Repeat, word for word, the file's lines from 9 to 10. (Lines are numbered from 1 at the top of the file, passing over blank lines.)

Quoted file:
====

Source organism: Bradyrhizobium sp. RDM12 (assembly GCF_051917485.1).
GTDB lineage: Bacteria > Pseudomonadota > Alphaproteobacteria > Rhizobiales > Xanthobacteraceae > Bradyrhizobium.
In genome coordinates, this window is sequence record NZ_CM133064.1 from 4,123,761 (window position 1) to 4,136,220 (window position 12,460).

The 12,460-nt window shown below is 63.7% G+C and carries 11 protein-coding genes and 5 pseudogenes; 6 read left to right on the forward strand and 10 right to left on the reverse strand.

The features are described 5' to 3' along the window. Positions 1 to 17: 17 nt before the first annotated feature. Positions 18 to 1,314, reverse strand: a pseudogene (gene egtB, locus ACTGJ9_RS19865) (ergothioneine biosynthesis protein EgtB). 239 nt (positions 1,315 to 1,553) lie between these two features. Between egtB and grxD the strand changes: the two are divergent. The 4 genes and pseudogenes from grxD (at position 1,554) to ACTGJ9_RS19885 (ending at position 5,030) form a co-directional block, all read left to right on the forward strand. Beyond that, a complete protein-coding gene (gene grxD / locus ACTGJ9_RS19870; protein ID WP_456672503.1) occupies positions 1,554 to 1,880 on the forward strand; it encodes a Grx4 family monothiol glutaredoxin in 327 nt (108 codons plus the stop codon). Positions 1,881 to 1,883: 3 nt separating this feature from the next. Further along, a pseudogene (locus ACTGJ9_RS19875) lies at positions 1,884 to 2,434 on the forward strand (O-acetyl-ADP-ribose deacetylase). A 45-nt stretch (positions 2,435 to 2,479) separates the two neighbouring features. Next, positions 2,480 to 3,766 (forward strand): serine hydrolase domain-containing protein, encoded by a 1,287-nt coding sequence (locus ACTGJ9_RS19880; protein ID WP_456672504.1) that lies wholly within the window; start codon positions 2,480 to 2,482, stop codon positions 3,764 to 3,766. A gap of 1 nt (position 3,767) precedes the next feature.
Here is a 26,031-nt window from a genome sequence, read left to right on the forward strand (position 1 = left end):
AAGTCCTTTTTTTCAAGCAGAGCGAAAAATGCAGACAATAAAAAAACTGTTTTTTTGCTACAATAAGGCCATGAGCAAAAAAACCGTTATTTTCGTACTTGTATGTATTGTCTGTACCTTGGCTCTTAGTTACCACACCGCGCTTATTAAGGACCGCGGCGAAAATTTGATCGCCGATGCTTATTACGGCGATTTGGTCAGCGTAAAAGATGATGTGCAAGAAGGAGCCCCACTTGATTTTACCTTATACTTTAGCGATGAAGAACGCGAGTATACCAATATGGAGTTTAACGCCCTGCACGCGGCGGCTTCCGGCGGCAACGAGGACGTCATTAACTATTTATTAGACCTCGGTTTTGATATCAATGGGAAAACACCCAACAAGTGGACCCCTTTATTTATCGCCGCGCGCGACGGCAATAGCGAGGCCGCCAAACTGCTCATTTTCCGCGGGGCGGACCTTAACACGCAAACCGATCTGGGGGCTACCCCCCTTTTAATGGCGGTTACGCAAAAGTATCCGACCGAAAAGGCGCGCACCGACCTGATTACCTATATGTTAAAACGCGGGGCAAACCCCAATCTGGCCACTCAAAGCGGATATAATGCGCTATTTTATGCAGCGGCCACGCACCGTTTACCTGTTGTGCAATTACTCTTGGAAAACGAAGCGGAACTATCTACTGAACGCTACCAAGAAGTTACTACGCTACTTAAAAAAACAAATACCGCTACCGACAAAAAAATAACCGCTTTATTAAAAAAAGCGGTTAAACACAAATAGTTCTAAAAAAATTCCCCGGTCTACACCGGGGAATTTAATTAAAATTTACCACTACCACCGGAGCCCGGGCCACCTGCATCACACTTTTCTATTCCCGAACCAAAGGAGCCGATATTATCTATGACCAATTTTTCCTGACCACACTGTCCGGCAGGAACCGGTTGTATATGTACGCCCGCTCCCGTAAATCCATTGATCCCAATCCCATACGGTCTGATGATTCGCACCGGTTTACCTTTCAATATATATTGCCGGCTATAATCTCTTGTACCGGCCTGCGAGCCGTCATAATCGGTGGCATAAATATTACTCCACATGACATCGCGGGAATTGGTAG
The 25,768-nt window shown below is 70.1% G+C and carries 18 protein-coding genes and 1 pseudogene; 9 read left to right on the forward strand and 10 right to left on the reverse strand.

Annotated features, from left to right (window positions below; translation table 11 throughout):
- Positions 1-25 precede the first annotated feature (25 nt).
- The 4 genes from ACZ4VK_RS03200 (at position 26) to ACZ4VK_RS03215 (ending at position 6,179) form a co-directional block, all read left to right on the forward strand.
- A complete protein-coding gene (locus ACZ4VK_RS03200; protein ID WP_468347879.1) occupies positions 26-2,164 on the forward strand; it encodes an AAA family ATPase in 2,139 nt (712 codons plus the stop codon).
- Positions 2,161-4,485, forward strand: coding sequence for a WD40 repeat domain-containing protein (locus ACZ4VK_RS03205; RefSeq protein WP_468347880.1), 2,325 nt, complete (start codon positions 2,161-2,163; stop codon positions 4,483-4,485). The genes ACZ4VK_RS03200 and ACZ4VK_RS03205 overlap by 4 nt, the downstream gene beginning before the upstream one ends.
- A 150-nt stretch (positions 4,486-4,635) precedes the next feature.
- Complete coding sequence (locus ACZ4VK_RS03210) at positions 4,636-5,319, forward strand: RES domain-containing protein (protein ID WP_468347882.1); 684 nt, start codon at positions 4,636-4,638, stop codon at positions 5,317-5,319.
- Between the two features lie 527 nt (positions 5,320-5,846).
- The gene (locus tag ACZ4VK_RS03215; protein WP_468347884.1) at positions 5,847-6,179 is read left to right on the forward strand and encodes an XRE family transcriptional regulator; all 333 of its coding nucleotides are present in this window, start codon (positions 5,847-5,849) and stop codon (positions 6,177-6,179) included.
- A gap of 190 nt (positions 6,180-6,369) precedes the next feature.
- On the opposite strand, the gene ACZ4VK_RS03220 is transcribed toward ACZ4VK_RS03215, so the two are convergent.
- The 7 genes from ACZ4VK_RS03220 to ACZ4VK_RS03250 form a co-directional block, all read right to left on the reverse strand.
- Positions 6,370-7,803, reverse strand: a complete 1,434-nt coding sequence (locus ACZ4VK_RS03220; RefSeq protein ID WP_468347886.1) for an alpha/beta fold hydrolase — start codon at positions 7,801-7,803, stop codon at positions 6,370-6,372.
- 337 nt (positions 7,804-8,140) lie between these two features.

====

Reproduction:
Annotated features, from left to right (window positions below; translation table 11 throughout):
- Positions 1-25 precede the first annotated feature (25 nt).